Average expression levels (y-axis) of genes that are co-located with different numbers of TE-derived enhancers (x-axis) shown for GM12878 (blue) and K562 (brown) cell lines.
TE-derived enhancers and differential expression
Having established the likely functional relevance of TE-derived enhancers in regulating cell type specific gene expression, we evaluated their role in driving differential expression between cell lines. For each gene in our dataset, we computed expression divergence between the GM12878 and K562 cell lines and related it to the difference in the number of gene associated TE-derived enhancers between the two cell lines. We sorted the genes based on their expression divergence and binned them into ten bins according to their increasing expression divergence. We found that expression divergence is directly correlated with the difference in the number of TE-derived enhancers between the GM12878 and K562 cell lines (Figure 6; Spearman's ρ = 0.89, P = 1E−3). In addition, the trend is not entirely linear; the most extreme bins on either end show the greatest relationship between gene expression divergence and TE-enhancer frequency divergence. This suggests that the strongest influence of TE-derived enhancers is observed for the most differentially expressed genes. Non-TE derived enhancers show a similar, if more linear and stronger, positive correlation between gene expression divergence and enhancer divergence (Figure S5).
(A) Gene expression divergence between GM212878 and K562 (y-axis) is plotted against normalized differenced in the numbers of cell type specific TE-derived enhancers (x-axis) co-located with the genes. Expression divergence and enhancer frequency divergence between the GM12878 and K562 cell lines is calculated by subtracting the values of K562 from those of GM12878 cell line. (B) Differentially expressed genes determined by performing ANOVA on the 21 and 20 samples of GM12878 and K562 cell lines respectively (see Methods). (C) The average numbers of co-located TE-derived enhancers found in the GM12878 (blue) and K562 (brown) cell lines are shown for differentially expressed genes that are up-regulated in GM12878 and K562.
In order to further investigate this phenomena, we used ANOVA on 20 and 21 samples of normalized exon array data from the GM12878 and K562 cell lines respectively to determine the maximally differentially expressed genes. We found 4,118 genes that are significantly differentially expressed (P = 1E−7) with 1,970 genes that are up-regulated in GM12878 and down-regulated in K562 and 2,148 genes that are down-regulated in GM12878 and up-regulated in K562 cell lines (see Methods). We computed the average number of enhancers in a 100 kb window surrounding differentially expressed genes and found that genes that are up-regulated in one cell line have more enhancers in their vicinity in the same cell line compared to the other cell line (Figure 6). In our dataset of 1,970 genes that are up-regulated in GM12878 and down-regulated in K562, there are an average of 0.43 TE-derived enhancers per gene in GM12878 and 0.17 TE-derived enhancers per gene in K562 cell line (Wilcoxon signed-rank test, W = 183,472, P = 1E−37). Similarly, the 2,148 genes that are up-regulated in K562 and down-regulated in GM12878 have 0.37 TE-derived enhancers per gene in K562 and 0.30 TE-derived enhancers per gene in GM12878 cell line (Wilcoxon signed-rank test, W = 143,897, P = 4E−4). These analyses demonstrates that there are more TE-derived enhancers present near genes that are differentially up-regulated in one cell line versus the other, highlighting their contribution to the regulation of differential expression between cell types.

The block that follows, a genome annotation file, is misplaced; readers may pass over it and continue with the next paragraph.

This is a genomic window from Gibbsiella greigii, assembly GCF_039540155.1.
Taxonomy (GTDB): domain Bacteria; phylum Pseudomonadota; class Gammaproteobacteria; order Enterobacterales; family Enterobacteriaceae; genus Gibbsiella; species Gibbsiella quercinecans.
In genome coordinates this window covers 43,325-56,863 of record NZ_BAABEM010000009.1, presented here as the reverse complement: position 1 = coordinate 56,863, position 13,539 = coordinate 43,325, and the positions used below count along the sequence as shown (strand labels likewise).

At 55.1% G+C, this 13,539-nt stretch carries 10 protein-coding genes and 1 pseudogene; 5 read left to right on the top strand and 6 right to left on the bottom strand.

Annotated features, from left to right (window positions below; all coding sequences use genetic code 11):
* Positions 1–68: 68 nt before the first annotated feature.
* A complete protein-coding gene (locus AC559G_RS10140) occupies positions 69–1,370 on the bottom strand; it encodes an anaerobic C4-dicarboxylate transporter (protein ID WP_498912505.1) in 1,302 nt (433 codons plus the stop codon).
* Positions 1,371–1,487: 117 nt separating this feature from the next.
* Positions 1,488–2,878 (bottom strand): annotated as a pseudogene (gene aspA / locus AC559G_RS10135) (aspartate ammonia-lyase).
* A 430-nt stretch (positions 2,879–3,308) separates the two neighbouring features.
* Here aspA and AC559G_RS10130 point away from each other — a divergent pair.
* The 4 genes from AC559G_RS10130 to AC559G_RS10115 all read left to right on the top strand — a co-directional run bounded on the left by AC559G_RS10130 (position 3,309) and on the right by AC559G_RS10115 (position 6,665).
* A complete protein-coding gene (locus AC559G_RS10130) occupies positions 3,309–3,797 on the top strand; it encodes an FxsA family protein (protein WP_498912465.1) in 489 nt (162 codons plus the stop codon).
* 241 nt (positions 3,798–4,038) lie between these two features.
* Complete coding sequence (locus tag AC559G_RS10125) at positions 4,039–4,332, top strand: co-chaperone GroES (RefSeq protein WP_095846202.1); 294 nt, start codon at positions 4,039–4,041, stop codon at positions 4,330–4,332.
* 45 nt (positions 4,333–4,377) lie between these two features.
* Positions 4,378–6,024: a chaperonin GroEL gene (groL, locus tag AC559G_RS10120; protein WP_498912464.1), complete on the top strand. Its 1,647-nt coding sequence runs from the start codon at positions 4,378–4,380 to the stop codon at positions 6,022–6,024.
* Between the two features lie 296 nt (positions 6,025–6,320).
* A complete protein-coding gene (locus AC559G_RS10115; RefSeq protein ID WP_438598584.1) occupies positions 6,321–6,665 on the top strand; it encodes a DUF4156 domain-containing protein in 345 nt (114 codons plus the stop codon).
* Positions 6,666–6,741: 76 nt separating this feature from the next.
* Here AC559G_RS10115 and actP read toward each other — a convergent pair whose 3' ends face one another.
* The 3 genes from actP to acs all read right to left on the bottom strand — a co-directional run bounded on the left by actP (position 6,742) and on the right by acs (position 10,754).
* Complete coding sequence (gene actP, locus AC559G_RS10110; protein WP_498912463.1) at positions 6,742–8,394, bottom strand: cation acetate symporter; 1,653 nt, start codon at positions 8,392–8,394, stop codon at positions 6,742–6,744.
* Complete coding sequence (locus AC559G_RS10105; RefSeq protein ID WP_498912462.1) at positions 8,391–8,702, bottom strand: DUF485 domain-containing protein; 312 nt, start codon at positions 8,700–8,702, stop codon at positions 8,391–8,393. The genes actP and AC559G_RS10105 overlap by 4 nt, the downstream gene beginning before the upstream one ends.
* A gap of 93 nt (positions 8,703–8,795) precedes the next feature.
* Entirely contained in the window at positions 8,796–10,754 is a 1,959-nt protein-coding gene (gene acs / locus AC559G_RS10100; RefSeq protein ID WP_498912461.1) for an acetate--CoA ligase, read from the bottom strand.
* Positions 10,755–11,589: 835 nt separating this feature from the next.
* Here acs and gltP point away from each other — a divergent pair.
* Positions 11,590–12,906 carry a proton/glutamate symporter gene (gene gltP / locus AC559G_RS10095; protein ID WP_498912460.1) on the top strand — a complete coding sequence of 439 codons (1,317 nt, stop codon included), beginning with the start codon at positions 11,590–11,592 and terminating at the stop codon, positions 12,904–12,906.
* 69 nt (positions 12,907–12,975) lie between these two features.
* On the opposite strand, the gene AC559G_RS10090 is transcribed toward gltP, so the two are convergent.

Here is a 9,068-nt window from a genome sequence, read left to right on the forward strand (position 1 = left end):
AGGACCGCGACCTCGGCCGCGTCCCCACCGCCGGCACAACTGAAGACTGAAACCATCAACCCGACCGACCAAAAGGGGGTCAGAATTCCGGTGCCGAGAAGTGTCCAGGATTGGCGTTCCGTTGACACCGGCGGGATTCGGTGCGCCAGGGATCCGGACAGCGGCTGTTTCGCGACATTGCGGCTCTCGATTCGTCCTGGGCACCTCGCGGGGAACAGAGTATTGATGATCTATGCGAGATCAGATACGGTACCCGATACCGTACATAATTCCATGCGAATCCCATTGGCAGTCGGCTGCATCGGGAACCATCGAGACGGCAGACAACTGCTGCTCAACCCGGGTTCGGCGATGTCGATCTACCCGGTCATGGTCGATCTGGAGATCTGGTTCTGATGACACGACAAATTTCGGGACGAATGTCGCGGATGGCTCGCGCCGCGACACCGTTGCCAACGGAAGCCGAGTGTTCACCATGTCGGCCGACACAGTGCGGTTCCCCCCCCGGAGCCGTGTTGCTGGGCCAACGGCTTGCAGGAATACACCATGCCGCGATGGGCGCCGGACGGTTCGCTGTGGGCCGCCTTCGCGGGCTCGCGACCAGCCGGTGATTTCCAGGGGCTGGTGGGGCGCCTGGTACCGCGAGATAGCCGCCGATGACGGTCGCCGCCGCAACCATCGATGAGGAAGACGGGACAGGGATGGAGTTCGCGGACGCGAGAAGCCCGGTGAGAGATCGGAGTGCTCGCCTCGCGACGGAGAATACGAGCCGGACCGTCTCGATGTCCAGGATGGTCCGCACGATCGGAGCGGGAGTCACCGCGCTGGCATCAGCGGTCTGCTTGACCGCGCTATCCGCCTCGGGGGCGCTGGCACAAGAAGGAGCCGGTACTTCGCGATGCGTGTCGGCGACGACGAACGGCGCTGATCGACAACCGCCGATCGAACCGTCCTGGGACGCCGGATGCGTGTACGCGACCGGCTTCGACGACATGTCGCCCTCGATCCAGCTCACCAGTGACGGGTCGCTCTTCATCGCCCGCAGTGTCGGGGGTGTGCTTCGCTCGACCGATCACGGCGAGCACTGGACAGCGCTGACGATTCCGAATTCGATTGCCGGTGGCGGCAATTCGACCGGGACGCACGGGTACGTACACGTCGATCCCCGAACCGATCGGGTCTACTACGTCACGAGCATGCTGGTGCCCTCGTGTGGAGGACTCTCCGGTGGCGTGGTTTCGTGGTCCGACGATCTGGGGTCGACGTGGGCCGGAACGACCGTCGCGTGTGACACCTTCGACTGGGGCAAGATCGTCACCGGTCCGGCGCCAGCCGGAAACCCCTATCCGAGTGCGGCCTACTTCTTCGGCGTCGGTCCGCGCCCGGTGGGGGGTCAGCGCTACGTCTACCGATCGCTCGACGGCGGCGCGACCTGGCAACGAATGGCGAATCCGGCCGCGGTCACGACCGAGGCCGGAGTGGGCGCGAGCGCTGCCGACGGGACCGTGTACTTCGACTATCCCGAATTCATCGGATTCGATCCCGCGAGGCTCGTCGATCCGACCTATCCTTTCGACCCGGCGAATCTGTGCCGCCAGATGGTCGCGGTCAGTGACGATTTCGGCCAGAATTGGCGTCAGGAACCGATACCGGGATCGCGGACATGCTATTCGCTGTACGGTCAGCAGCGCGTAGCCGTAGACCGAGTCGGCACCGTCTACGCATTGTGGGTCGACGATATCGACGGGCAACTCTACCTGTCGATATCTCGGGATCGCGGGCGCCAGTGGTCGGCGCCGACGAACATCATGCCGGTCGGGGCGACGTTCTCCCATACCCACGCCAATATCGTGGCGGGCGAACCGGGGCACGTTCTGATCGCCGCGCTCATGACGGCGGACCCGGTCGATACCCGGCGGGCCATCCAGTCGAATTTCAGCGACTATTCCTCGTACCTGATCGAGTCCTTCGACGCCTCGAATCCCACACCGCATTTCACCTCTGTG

Since we are comparing two cell lines here, it is formally possible that the differences in expression between cell lines are not related to up-regulation of genes associated with cell-type specific TE-derived enhancers in one cell line. Rather, it may be that the corresponding enhancer sequences, which bear distinct chromatin profiles in the alternate cell line, are actually exerting some negative regulatory effect therein. To control for this possibility, we compared the levels of expression for genes associated with cell-type specific TE-derived enhancers against the expression levels of all genes within cell types. We found that the genes associated with cell-type specific TE-derived enhancers are expressed at significantly higher levels than other genes within the same cell type (Student's ttest; GM12878, t = 18.9, P = 2E−73; K562, t = 40.0, P = 4E−216). These results are consistent with a positive regulatory role, i.e. activation of expression, for the cell-type specific TE-derived enhancers identified here.
Unlike promoters, enhancers can influence the expression of genes that lay tens-of-thousands of bases away from them , . The distribution of TE derived enhancers around genes ranges from hundreds of bases from the transcription start site to several thousand bases. Enhancers in general have also been shown to provide for the most cell type specific mode of gene regulation , and the locations of the TE-derived enhancers we discovered here are even more cell type specific than those of the non-TE-derived enhancers. We used two metrics to investigate the possible functional role of TE-derived enhancers in regulating the expression of genes in a cell type specific manner. Our first analysis revealed that the frequency of TE-derived enhancers in the vicinity of genes is strongly correlated with increasing gene expression. Secondly, genes that are differentially up-regulated in each cell line possess significantly more TE-derived enhancers in the same cell line when compared to the other cell line. These results provide evidence for the functional relevance of TE-derived enhancers in helping to differentially regulate genes between human cell types. Nevertheless, experimental interrogation of individual TE-derived enhancers sequences predicted here will be needed to validate the extent and nature of their regulatory activity. We hope that the list of predicted TE-derived enhancers that results from this work can serve as a guide for further experimental studies on the regulatory contributions of human TEs.